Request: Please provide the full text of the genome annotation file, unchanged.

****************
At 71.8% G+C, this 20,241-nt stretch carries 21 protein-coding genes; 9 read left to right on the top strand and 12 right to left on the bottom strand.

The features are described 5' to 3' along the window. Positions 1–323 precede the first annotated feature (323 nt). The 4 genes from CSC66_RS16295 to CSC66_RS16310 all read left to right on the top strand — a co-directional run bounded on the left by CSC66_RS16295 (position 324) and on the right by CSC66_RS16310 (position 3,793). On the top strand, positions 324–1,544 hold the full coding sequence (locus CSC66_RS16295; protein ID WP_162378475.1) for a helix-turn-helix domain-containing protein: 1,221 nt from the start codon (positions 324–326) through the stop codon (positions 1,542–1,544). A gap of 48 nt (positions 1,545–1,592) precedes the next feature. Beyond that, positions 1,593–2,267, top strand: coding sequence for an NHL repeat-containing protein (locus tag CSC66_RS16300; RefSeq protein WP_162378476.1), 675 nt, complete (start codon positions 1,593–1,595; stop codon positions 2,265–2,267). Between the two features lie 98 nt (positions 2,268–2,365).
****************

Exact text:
At 71.8% G+C, this 20,241-nt stretch carries 21 protein-coding genes; 9 read left to right on the top strand and 12 right to left on the bottom strand.

The features are described 5' to 3' along the window. Positions 1–323 precede the first annotated feature (323 nt). The 4 genes from CSC66_RS16295 to CSC66_RS16310 all read left to right on the top strand — a co-directional run bounded on the left by CSC66_RS16295 (position 324) and on the right by CSC66_RS16310 (position 3,793). On the top strand, positions 324–1,544 hold the full coding sequence (locus CSC66_RS16295; protein ID WP_162378475.1) for a helix-turn-helix domain-containing protein: 1,221 nt from the start codon (positions 324–326) through the stop codon (positions 1,542–1,544). A gap of 48 nt (positions 1,545–1,592) precedes the next feature. Beyond that, positions 1,593–2,267, top strand: coding sequence for an NHL repeat-containing protein (locus tag CSC66_RS16300; RefSeq protein WP_162378476.1), 675 nt, complete (start codon positions 1,593–1,595; stop codon positions 2,265–2,267). Between the two features lie 98 nt (positions 2,268–2,365).